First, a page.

Mingo Fishtrap is big enough to fill the Wolcott Yacht Club’s outdoor venue with music, and if what James Brown says is true, “The one thing that can solve most of our problems is dancing,” then the Wolcott Yacht Club is a trouble-free zone.
Everything about them is big. Eight players with big voices, big licks and big music.
Roger Blevins is a big guy who fronts the band with his vocals and guitar, falling in with Dane Farnsworth and Chip Vayenas, while Steve Butts (trumpet), Dab Bechdolt (sax) and Zol Waterhouse (trombone) swap riffs.
Listen to the music and you’ll hear a little N’Awlins, some Old School R&B and soul, a little Neville Brothers, some Motown and anything with horns.
“It’s a big band and everyone brings a little something to the table. The band has changed and developed, depending on what we’re listening to,” Blevins said.
Studying jazz studies?
They got together in their dorm at the University of North Texas. Blevins is a Mississippi native and his dad is a musician, so he comes to the trade honest.
He was missing the music of his roots, so he pulled together some musician buddies from the school’s jazz studies program for some Old School funk and soul tunes.
University of North Texas was one of the country’s top-three jazz programs. It still is, it turns out.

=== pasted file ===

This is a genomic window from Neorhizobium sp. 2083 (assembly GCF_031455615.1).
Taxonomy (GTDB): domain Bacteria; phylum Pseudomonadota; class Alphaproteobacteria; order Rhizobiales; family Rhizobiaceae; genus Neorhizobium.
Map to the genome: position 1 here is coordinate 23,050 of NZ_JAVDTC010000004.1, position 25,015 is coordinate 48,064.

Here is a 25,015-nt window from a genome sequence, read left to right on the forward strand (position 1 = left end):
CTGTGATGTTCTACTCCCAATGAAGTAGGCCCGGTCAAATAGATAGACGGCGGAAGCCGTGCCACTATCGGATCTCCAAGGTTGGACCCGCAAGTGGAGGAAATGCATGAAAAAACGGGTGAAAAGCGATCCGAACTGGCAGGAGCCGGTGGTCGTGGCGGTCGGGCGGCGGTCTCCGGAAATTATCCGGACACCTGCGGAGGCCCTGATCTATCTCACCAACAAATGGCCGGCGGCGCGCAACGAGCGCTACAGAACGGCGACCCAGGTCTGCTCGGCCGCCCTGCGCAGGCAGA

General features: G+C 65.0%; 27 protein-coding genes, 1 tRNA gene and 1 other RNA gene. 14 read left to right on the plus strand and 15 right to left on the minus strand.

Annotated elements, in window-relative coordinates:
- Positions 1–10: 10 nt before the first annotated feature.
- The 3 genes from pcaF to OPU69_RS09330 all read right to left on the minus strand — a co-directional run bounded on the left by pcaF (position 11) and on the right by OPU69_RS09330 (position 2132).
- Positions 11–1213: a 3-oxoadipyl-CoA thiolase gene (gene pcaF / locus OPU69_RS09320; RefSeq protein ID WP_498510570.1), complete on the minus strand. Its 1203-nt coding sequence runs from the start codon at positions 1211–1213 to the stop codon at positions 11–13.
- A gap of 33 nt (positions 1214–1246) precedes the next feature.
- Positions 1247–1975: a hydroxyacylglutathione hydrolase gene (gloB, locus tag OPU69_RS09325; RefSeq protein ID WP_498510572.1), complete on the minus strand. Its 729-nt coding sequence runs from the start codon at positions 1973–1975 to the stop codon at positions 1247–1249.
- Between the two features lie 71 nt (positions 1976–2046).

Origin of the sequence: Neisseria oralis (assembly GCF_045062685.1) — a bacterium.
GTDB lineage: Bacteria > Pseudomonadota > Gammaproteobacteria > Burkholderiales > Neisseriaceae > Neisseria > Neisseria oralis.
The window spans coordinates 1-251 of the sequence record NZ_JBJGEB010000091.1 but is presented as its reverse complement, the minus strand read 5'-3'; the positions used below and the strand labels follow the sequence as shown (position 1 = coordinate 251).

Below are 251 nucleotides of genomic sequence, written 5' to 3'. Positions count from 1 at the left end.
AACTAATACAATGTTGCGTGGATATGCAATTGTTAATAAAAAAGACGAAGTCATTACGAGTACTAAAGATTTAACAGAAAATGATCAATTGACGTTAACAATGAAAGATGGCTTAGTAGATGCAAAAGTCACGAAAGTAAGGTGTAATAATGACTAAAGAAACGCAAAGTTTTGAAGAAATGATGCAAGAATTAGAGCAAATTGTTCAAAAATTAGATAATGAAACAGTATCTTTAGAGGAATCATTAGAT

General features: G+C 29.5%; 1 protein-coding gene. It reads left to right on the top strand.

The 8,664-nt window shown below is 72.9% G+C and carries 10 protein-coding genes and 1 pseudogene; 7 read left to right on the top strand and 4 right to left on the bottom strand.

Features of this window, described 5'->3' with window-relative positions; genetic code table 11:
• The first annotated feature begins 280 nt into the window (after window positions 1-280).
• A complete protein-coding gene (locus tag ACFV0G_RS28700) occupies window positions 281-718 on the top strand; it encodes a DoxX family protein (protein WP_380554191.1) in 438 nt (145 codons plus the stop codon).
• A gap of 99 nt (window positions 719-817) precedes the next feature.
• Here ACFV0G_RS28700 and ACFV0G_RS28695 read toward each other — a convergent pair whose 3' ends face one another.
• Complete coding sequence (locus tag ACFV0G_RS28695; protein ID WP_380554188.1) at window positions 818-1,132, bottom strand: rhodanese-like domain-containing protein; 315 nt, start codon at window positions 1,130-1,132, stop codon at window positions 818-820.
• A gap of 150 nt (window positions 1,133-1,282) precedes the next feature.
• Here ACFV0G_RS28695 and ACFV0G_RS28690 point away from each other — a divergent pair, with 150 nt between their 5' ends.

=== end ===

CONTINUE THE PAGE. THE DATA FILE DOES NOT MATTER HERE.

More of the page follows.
“It was fertile soil for us to plant our feet in and put down some musical roots,” Blevins said.
Mingo and Fishtrap are two roads at an intersection on the outskirts of Denton, Texas. The intersection was farmland, a beauty salon in the back of a house and a junkyard that didn’t appear to have an entrance.
Blevins had blown a tire in his beat up Chevy Blazer and was looking for the junkyard to buy a used tire.
“I was lost and the phone book map wasn’t the most accurate reference I had ever tried to use,” Blevins said.
About a week later, the band signed up for Bruce Jam and played in Bruce Hall next to the music school. They needed a name, so they settled on the name of that intersection, Mingo Fishtrap, thinking it would be temporary. It wasn’t.
“Years later, here we are,” Blevins said.
That was the mid 1990s, and they’ve been on the road ever since. Mingo hit the festival circuit, which carried them from Portland, Ore., to Portland, Maine, and hundreds of shows everywhere in between. They’ve played more than 100 shows this year.
After all this time, their popularity is beginning to grow like kudzu.
“It’s a long way to the starting line,” Blevins said.
Mingo Fishtrap is still an eight-piece band, with some of those first college players who started together.
They’ve been out two months and done a bucket-load of dates — all up and down the East Coast, through Canada and the Midwest, the West Coast and they are wrapping up this leg of the tour with four dates in Colorado. After that it’s back home to Austin, Texas, to finish their new album.
“It’s been a blessing with some luck along the way,” Blevins said.
Staff Writer Randy Wyrick can be reached at 970-748-2935 or email@example.com.